Weird clothes-how to make a duct tape prom dress

How to make duct tape prom dresses that are elegant, postmodern, and economical.

Silvery, Sleek, High-tech, How much more elegant can you get than duct tape? 

And where better to unleash your elegance than at the prom?

Follow these instructions, and you'll be guaranteed to be the feast of all eyes and the subject of more than your fair share of the yearbook pictures.

How do you make a duct tape prom dress?

First, go to Goodwill and buy a dress. Any dress. The worse the color, the better. 

No one is going to see an inch of the fabric once you're done; and if you take that lime-green and lemon-yellow plaid off the market, you're only racking up more good karma for your next life. 

There are only two things to keep in mind when you choose a dress: It must be approximately the style and fit you want (loose is better than tight), and it must be smooth. 

Pronounced textures will show through the duct tape, and fuzzy fabrics like velvet won't give the duct tape something to stick to.

Got your dress? Good. Ah, purple paisley, my favorite. Before you tear off the first strip of duct tape, commit to memory this rule:

NEVER APPLY DUCT TAPE TO YOUR SKIN. As you shape the dress on your body, you may be tempted to add a bit of tape here and there to cover skin that the original dress doesn't cover. 

Before you do that, add a strip of duct tape to the inside of the dress, sticky side out, so that the piece of tape you're adding to the outside of the dress has something to adhere to other than your tender flesh.

Duct tape applied to the bare skin will rip out every hair you have as it comes off. 

If it's been on long enough, it may even leave an attractively geometric hickey-like red spot on your skin. I repeat: NEVER APPLY DUCT TAPE TO YOUR SKIN.

How do you make duct tape clothes?

Now that you've memorized the first rule of duct tape safety, spread the dress out on a flat surface and cover all of the puffy, unfitted 

parts-skirt, sleeves--with strips of duct tape. Try to get the tape into the folds rather than taping over the folds. 

Taping from top to bottom, with the hang of the skirt or sleeve, will produce a more streamlined effect and a hang reminiscent of normal clothing. 

Taping around and around the skirt or sleeve in horizontal circles is harder to do, but it will encourage the skirt or sleeve to stand out.

How do you tape a dress to the skin?

Once you've taped all the unfitted parts, put the dress on. This is the fun part-fitting the dress. 

Run the tape around yourself horizontally, or have a friend hold the tape while you twirl slowly. (At this stage, don't worry about covering the entire dress. Just fit it) .

When you're done, the dress should cling to you like a second skin. Nip and tuck at will with the duct tape. 

Take care not to bulk up any part of the dress too much by heaping on too many layers of tape.

What is duct tape art?

Also, take care not to make the dress so tight that you can't keep it structurally intact when you put it on again.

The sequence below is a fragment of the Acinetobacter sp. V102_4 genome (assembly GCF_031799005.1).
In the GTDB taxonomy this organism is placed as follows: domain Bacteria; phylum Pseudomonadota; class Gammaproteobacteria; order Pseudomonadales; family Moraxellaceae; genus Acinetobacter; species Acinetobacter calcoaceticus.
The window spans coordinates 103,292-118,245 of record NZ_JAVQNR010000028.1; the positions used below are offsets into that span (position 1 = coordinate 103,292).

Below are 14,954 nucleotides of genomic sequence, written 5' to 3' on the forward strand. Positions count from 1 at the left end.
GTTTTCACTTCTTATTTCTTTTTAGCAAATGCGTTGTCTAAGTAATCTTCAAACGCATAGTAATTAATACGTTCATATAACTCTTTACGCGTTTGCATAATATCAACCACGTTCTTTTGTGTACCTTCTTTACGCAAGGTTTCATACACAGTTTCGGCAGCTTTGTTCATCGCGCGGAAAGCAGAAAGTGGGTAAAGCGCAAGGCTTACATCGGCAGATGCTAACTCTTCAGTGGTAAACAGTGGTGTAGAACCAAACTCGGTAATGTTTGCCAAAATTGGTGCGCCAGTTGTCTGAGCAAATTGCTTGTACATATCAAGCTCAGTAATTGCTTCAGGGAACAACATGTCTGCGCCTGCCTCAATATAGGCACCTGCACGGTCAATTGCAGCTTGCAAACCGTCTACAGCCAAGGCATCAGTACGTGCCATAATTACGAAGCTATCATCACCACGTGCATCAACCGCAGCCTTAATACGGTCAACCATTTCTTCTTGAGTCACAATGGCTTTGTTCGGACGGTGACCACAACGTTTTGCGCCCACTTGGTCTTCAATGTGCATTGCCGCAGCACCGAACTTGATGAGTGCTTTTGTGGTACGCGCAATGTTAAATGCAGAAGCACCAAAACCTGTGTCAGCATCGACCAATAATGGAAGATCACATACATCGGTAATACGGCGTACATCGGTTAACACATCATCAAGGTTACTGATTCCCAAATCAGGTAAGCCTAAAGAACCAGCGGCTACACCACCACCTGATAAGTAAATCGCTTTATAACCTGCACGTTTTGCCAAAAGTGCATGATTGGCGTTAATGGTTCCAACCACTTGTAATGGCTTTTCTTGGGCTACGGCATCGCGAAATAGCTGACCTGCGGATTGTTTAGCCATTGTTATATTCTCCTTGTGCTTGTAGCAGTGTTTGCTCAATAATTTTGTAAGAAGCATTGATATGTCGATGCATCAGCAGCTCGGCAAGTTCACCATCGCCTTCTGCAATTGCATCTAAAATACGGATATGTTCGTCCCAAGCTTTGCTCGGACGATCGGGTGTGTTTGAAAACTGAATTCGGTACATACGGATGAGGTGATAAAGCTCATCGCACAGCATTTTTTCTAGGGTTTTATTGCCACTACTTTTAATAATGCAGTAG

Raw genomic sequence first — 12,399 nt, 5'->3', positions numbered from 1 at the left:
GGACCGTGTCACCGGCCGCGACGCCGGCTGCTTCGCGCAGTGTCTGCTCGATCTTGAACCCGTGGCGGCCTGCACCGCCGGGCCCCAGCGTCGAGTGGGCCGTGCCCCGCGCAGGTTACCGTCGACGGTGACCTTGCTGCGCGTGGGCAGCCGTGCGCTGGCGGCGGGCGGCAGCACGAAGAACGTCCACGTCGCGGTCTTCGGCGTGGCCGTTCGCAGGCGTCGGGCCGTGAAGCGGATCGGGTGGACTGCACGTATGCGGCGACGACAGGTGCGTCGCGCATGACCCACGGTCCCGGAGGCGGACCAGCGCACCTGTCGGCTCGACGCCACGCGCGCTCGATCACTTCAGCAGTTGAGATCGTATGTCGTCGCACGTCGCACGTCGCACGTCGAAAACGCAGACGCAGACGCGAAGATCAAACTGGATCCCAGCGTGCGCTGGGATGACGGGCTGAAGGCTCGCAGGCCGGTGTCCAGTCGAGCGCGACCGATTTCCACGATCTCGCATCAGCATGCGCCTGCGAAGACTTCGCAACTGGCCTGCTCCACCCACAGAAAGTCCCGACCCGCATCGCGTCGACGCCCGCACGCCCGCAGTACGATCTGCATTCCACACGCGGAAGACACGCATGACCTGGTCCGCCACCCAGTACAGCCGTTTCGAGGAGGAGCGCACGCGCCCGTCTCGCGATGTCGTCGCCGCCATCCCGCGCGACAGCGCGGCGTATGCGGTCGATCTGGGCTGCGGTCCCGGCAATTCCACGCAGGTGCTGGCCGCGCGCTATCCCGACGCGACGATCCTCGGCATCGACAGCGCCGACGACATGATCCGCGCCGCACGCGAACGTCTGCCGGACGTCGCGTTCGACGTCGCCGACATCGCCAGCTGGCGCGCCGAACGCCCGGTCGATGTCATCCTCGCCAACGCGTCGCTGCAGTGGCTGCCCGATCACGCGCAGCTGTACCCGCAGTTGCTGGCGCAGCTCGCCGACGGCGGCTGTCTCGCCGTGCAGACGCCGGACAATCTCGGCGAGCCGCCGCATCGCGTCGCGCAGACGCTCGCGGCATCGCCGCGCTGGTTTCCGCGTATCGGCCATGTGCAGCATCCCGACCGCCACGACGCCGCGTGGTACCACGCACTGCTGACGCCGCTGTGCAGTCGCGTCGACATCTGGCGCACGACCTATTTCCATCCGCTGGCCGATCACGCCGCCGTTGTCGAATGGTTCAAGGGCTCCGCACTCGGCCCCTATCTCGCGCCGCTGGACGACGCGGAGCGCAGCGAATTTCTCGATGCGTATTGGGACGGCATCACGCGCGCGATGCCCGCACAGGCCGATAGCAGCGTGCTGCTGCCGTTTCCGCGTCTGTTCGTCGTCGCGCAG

Y'see, this method assumes that you're covering up the original dress's zipper, so unless you're fitting the dress on the day of the prom. 

you'll have to slit yourself out of the dress when you're done fitting, then tape it together again before the prom. 

Vertical strips of tape won't be able to hold the dress together under much pressure. 

Breathe too deeply, and you'll hear the long, sad ripping noise of the tape coming unstuck. 

Horizontal bands of tape, on the other hand, will hold the dress together nicely, especially if the tape is wound around you in a spiral.

If the style of your dress requires that the bodice be covered with vertical strips of tape, fit the dress more loosely. 

If the style allows you to wrap the bodice with horizontal bands, then cinch away.

What is Stuck at prom scholarship?

Once you've fitted the dress, decorate it. Cover all the remaining material with duct tape, paying attention to the patterns the tape makes. 

If you want the dress to have a different neckline, different sleeves, different skirt length, cut-outs, etc., take advantage of duct tape's unique advantage over cloth: 

When cutting cloth, you need to be careful never to cut too much because once it's gone, it's almost impossible to attach more without leaving an obvious seam. 

When cutting duct tape, there's always more waiting on the roll if you make a mistake.

If you cut before the last layer of decoration is done, there's no seam and no sign that you ever touched the tape.

Can I use duct tape on clothes?

The kinds of decoration that duct tape is suited to are limitless:

ruches, stiff ruffles, broad pleats, bows, rosettes, streamers, futuristic diagonal stripes... 

Gray is, of course, the duct tape color par excellence, but a rainbow of colors is available, including reflective tape that looks dazzling under black light. 

Don't neglect non-tape-based touches like fringe and rhinestones, and remember that your shoes and purse should be as fabulous as your gown.

Extra points for convincing your date to wear a matching cummerbund or vest.

Enjoy your prom! And remember: Audacity is the soul of style.

Maya Lorian
By : Maya Lorian
My name is Maya, I am trying to help girls who need help with fashion, beauty, how to become beautiful and some general health advice.

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